Because I was curious as to how low the sub could go, I grabbed an old bass test cd I have, which has some really bad techno music with synthesided extreme low bass. Its purpose is to test a car audio system, but I find it works well, as I know most all of the songs have bass that goes down to 20hz or lower, infact, the liner notes tell you how low, and which parts of the song go that low. I was really dissappointed at first with this, but found that really what I was hearing was more natural. I was used to hearing car audio competition systems with a resonant frequency and F3 all at around 50hz, intentionally, so I was used to certain parts sounding much louder than they did. In time I realized what I was hearing was what was recorded on a cd, and that the output levels were as loud as I could expect from one 12" woofer in a room my size. For 99% of what I am doing, this setup is perfect.

Now for my question. I bought some Acousta stuff as well, I used it once before in a speaker project and liked it. I was debating here on putting the stuffing in or the foam, or both. I actually bought 4 sheets of both sizes of the dampening foam with PSA, so I could switch to the thinner stuff and use the stuffing if people feel the foam is taking up too much space. I could also just add some stuffing if people feel thats needed, or could help. I have heard wild debates over the use of the stuffing material, what it does (Lowering the Q of the alignment, I think?), and what to use. I was also told that using it can help correct for small box size problems, say if the box should be 2.1 cubic feet and is only 2, or something like that. My box is 2 cubic feet, to get a .7 alignment I came up with a 2.030 cubic foot box, and with the woofer and amp in it, even with the slightly larger size Parts Express claims the box is, I imagine I am at slightly less than 2 cubic feet. I have it ligned with 1 1/4" of foam on almost every internal serface, even a few small pieces on the amp case. Let me know if you guys think the stuffing might aid, or be needed even.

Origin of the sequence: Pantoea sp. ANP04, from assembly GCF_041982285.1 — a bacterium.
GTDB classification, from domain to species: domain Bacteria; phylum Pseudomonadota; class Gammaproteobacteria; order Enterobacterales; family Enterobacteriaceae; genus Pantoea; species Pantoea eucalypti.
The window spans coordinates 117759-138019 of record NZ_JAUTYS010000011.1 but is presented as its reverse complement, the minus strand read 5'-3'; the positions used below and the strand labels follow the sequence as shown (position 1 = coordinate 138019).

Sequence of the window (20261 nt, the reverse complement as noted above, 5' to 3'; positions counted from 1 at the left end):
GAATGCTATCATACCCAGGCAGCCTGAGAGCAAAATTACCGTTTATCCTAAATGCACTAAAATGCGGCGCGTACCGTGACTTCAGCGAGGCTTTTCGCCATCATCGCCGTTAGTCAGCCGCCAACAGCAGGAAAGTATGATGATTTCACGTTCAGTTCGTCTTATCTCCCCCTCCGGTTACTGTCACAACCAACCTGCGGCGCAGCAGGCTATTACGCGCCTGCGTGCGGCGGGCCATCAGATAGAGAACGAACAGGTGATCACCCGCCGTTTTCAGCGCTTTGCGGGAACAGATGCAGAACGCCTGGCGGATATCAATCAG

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Old 21st January 2006, 01:30 PM   #2
Volenti is offline Volenti  Australia
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Regarding the stuffing, from my experience and testing the resonance damping properties of stuffing is a far larger effect then the small thermal effect that only reduces Fs by a few hertz.

ie; a stuffed enclosure (which is now supposedly ~20% acoustically larger from the stuffing) has a completely different response and far higher damping than an enclosure that is 20% larger.

From the sounds of it the damping material you currently have in the enclosure appears to be about right, if the sub starts to sound boomy over time you may want to add some fill to damp the resonance.
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Old 21st January 2006, 02:01 PM   #3
pjpoes is offline pjpoes  United States
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ah yes what you are saying sounds consistent with the articles and 'white papers' I remember reading on the subject too, I had forgoten about those. Thanks, that seems like a sensible way to look at it.